42.7% of all statistics are made up on the spot.
I am shocked, shocked I tell you, that a lifetime of premium payments (30 years) could set me back $1,350.
Oh, the horror!
 

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Isn't this a really simple choice? If there are enough premium feature to make it worth it for you to go premium then you do so. If there aren't, then you don't and you get access to a pretty decent service for free. 

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I wholeheartedly agree. Evernote is a brilliant service.

However, compare it to the cost of manufacturing an iPhone and all the attached services. In Australia an iPhone costs $799 and may last 2-3 years on average. Three years over Evernote premium costs $140.97. This is over a staggering 17% the cost of the iPhone itself!

Personally, Evernote does not account for 17% of my use of the iPhone.

In addition, Evernote costs almost half as much as buying a yearly subscription of Microsoft Office 365. Something just isn't right with that picture. For me, Office is worth much more than double what Evernote is worth.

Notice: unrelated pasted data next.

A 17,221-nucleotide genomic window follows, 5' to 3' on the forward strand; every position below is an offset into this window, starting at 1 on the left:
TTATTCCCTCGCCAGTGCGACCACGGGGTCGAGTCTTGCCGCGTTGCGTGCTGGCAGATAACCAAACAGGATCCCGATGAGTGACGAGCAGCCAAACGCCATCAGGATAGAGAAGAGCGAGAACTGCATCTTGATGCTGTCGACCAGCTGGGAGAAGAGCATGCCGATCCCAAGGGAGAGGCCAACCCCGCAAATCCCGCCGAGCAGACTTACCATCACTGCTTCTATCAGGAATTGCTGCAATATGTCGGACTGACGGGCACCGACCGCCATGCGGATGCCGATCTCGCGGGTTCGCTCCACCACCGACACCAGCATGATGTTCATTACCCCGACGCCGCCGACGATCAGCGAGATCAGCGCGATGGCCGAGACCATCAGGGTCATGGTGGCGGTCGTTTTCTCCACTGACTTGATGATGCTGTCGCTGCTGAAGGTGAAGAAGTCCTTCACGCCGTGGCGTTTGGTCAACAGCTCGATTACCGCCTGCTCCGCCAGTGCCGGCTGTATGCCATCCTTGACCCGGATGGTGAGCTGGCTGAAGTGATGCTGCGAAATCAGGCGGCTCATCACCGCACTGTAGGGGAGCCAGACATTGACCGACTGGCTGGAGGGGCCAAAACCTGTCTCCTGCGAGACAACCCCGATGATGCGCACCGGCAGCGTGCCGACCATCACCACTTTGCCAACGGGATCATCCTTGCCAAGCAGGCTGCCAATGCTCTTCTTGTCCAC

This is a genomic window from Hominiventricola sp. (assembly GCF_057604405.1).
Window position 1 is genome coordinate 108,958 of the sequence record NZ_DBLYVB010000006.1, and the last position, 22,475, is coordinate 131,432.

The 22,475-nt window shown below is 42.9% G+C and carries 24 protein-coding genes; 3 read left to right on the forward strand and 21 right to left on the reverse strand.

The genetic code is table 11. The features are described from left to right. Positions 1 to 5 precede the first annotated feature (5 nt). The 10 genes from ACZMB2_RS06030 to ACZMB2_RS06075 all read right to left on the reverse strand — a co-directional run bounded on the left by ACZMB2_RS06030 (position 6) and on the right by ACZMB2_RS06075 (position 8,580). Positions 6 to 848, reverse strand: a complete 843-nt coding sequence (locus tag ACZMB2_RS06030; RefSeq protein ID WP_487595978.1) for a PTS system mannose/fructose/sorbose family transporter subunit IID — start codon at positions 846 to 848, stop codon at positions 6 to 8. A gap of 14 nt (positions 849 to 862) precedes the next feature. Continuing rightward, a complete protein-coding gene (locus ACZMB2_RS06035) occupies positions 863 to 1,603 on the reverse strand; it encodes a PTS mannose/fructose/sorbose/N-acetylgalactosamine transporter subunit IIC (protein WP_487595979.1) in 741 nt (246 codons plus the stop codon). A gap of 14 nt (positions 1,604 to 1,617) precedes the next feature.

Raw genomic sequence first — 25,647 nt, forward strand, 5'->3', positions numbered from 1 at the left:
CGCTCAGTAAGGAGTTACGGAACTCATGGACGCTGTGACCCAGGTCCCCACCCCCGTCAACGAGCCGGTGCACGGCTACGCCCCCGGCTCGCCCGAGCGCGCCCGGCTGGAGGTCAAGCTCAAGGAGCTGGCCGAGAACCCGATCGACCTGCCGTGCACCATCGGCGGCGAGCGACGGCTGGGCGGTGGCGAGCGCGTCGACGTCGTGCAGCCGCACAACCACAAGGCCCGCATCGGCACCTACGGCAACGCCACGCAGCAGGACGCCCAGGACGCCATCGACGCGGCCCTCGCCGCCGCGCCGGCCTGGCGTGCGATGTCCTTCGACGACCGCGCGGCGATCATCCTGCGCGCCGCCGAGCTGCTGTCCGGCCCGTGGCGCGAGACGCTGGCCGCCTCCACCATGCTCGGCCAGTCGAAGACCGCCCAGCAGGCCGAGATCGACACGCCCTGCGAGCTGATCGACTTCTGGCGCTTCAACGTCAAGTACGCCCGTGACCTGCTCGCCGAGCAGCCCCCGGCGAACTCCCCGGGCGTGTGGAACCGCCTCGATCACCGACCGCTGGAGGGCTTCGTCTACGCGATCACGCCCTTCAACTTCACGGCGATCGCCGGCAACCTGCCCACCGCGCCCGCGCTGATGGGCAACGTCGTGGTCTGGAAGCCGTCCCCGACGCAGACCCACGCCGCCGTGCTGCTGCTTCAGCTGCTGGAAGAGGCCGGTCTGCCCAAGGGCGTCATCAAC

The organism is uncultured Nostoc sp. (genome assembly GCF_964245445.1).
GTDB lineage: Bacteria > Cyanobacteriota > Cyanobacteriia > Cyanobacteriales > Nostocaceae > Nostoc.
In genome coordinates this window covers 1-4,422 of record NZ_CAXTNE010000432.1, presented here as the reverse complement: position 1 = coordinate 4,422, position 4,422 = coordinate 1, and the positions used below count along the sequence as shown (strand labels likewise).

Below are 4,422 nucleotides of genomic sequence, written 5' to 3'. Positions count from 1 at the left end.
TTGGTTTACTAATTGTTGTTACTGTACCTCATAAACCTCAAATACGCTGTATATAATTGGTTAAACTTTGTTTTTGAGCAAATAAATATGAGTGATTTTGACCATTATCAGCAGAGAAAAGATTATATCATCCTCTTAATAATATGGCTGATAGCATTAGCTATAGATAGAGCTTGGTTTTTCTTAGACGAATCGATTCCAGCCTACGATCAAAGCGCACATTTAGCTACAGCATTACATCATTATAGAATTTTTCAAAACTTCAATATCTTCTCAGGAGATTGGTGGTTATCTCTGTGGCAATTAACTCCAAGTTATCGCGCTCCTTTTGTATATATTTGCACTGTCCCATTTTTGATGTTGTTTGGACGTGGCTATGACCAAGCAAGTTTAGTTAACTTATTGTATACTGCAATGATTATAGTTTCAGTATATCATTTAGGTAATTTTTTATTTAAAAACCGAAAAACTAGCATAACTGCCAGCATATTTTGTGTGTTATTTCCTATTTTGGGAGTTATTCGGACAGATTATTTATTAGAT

This is why as a relatively light user of Evernote I can never see myself spending $47/y. The fact that it's "the price of a coffee per month" is meaningless because it's relative to the use a user gets out of it.

Hence, i can never justify the cost of Evernote out of principle even though it is a brilliant service. I would, however, gladly pay $1 a month for a lower tier premium with a few less features like offline reading, access to history, etc.

 

I don't see the correlation between the cost of manufacturing an iPhone to the cost of a software app.  Especially one that spans a multitude of OSes.  But like everything else in this world that has a dollar amount attached to it, if it's worth it to you & in your budget, you'll pay for it.  If it's not worth it to you and/or not within your budge, you won't & you'll have to "make do" or find another app that is more worthwhile to you and/or in your budget.  It really is a no brainer. 

 

Additionally, it's always nice to reward devs who work hard to make a "brilliant" app by tossing a few bucks their way, since they have rent to pay & kids to feed, just like the rest of the world.  Not to mention costs associated with keeping the "brilliant" app up & running & staying current with the various computers/devices.

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I started porting my notes from iPhone over to evernote because I liked what I was seeing.